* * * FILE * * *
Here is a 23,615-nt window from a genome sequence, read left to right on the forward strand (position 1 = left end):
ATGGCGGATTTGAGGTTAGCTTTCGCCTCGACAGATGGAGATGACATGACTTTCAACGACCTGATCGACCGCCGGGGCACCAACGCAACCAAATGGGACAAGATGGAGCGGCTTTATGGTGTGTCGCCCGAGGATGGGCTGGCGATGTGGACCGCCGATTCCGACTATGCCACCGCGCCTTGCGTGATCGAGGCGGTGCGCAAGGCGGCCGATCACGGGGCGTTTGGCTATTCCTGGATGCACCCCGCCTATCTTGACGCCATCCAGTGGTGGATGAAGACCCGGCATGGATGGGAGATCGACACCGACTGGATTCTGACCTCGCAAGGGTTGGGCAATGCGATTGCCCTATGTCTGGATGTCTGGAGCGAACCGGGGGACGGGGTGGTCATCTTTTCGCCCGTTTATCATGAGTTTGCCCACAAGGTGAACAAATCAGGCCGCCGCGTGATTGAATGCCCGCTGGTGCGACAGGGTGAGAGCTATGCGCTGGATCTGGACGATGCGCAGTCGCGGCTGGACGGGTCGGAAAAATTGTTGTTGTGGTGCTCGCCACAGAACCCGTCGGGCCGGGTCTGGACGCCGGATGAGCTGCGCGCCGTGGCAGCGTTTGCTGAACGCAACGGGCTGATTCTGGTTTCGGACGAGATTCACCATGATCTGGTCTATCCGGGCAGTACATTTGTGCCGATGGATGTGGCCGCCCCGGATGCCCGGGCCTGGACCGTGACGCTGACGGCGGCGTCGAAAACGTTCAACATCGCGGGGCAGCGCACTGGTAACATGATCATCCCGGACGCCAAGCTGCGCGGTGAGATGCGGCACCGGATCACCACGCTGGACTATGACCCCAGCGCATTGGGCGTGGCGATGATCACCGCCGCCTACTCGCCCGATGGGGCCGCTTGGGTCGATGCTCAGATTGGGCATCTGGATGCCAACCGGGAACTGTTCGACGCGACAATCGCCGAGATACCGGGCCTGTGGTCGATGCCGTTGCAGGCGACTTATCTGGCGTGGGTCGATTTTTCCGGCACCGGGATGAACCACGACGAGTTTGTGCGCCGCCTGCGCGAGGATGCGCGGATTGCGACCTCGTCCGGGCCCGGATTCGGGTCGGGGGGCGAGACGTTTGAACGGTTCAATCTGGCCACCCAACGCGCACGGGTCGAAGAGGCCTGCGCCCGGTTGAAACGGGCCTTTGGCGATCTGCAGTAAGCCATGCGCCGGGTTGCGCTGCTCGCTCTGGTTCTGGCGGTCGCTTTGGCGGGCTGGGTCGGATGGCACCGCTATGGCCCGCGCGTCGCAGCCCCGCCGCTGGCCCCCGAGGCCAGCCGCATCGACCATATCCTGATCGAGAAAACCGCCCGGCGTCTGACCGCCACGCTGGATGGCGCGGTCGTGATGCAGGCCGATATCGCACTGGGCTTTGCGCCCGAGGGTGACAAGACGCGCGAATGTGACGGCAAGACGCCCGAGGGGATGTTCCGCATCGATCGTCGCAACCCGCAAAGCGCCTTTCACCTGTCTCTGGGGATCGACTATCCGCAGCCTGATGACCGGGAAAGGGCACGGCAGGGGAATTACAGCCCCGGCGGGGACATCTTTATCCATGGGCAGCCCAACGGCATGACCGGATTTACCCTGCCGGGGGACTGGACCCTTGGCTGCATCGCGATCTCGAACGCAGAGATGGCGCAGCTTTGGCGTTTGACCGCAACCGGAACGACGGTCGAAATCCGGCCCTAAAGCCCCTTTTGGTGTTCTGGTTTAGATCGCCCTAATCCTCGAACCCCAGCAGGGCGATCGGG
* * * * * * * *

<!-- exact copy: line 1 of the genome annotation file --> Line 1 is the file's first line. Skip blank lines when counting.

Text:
Here is a 23,615-nt window from a genome sequence, read left to right on the forward strand (position 1 = left end):